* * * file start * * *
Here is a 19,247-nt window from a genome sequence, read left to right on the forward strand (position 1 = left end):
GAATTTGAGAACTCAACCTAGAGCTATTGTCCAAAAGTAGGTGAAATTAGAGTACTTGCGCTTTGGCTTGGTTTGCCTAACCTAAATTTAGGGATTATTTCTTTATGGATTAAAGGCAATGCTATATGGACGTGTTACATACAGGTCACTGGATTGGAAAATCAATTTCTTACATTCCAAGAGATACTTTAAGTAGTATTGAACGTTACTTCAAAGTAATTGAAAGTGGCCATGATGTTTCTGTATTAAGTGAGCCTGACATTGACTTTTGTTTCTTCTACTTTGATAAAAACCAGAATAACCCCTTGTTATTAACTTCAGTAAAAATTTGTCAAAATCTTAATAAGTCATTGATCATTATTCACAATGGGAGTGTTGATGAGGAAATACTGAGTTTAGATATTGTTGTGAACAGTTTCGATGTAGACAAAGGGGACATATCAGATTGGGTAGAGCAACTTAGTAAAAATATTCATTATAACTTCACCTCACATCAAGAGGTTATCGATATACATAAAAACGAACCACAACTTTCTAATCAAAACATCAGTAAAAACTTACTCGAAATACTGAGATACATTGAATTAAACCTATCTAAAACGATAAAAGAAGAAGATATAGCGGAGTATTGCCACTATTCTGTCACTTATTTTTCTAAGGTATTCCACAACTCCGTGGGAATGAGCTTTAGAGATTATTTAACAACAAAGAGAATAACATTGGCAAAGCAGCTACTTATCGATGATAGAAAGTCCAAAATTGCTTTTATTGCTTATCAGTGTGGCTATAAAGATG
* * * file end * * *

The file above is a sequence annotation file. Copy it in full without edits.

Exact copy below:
Here is a 19,247-nt window from a genome sequence, read left to right on the forward strand (position 1 = left end):
GAATTTGAGAACTCAACCTAGAGCTATTGTCCAAAAGTAGGTGAAATTAGAGTACTTGCGCTTTGGCTTGGTTTGCCTAACCTAAATTTAGGGATTATTTCTTTATGGATTAAAGGCAATGCTATATGGACGTGTTACATACAGGTCACTGGATTGGAAAATCAATTTCTTACATTCCAAGAGATACTTTAAGTAGTATTGAACGTTACTTCAAAGTAATTGAAAGTGGCCATGATGTTTCTGTATTAAGTGAGCCTGACATTGACTTTTGTTTCTTCTACTTTGATAAAAACCAGAATAACCCCTTGTTATTAACTTCAGTAAAAATTTGTCAAAATCTTAATAAGTCATTGATCATTATTCACAATGGGAGTGTTGATGAGGAAATACTGAGTTTAGATATTGTTGTGAACAGTTTCGATGTAGACAAAGGGGACATATCAGATTGGGTAGAGCAACTTAGTAAAAATATTCATTATAACTTCACCTCACATCAAGAGGTTATCGATATACATAAAAACGAACCACAACTTTCTAATCAAAACATCAGTAAAAACTTACTCGAAATACTGAGATACATTGAATTAAACCTATCTAAAACGATAAAAGAAGAAGATATAGCGGAGTATTGCCACTATTCTGTCACTTATTTTTCTAAGGTATTCCACAACTCCGTGGGAATGAGCTTTAGAGATTATTTAACAACAAAGAGAATAACATTGGCAAAGCAGCTACTTATCGATGATAGAAAGTCCAAAATTGCTTTTATTGCTTATCAGTGTGGCTATAAAGATG